You & your family
Whatever your stage in life, whether you are single, married, divorced or widowed, you and your family’s financial and emotional well-being may well depend on the legal and financial arrangements you have in place.
It is likely that each of us, on an individual basis, will need legal advice and support at some point in our lives. This may be in connection with what we wish to happen when we die, such as providing for our partners and spouses, our children and other family members. It may also concern ourselves directly, for example, because of issues regarding physical or mental health. Sometimes, consideration of our personal and business assets may give rise to questions. Often, you may be worried about someone other than yourself, such as a loved one.
We act for individuals, families, business and land owners in helping them plan for the future to ensure that their wishes come to pass without complication. Where, unfortunately, circumstances arise which have not been planned for, we assist to minimise any difficulties which may arise.
Planning for your future starts by asking yourself a series of questions which might include:
- If capacity became an issue, who would make decisions about my healthcare needs and where I should live?
- Who would manage my bank accounts, my investments and property and how can I ensure that these are protected for me?
- If I die, how can I decide who will inherit my assets and to what extent? Who would take care of my family and how can I ensure that they only benefit upon attaining a certain age or fulfilling certain conditions?
- How can I protect my assets for the benefit of my family?
- How can I look after my spouse or partner if something happens to me?
- What tax implications will there be when I die and what can be done to limit these?
- What can I do during my lifetime to protect my assets?
- Will anyone be able to challenge my wishes or claim against assets passing to the beneficiaries I have chosen?
- Can I give assets away during my lifetime?
If you are a business or land owner, questions may also include:
- What would happen to my business if I became ill?
- Who will succeed the family business?
- Will a tax burden restrict the family business on my death?
- Can I dispose of business assets during my lifetime?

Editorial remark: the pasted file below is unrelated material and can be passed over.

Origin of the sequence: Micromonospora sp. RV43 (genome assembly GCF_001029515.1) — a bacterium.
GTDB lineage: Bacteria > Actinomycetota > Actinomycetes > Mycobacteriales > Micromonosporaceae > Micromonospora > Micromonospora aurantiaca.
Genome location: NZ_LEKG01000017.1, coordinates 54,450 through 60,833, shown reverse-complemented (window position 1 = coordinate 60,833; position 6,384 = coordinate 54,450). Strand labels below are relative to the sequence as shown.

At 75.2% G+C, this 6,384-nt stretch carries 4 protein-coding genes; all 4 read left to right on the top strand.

- How can my business assets be fairly distributed between my family?
Asking such questions and addressing the issues that can arise from them can, of course, be a daunting and emotive exercise. Further, the ramifications can be financially severe or damaging to family relationships and dynamics if planning is never considered, done half-heartedly or attempted after taking incomplete and inadequate advice.
We recommend that you choose to undertake your own planning with professional legal advisors who are experienced and empathetic towards your concerns and needs and who are suitably qualified and knowledgeable to provide full in-depth advice in the relevant areas of capacity, estate, wealth and tax planning law.
Latimer Hinks is a specialist law firm providing bespoke and tailored legal advice and services. We actively encourage our clients to explore fully the options available to them and consider the next generation and beyond as, often, what is best for them is dictated by thorough and extensive planning undertaken now.
We have an extensive knowledge and understanding in all areas of Private Client law usually only found in city-based law firms. Our team consists mainly of members of recognised specialist practice organisations such as Solicitors for the Elderly (SFE) and the Society of Trust and Estate Practitioners (STEP). Many of our lawyers are Dementia Friendly trained. With one of the largest and most professionally qualified and experienced Private Client teams in the North of England, we are well placed to serve our clients to the highest standard.
The key tools which enable us to go about this include Powers of Attorney, Wills and Trusts. Effective planning may encompass more than one type of arrangement being put in place.
Timing is crucial where planning is concerned as it is often more difficult, and in some circumstances impossible, for arrangements to be put in place where capacity is in question. Planning your affairs is therefore an exercise we recommend is undertaken sooner rather than later. From our experience, clients who embrace this at an early stage in their life are significantly more comfortable when making alterations to their arrangements and tackling new issues which may arise as and when there are changes in their circumstances.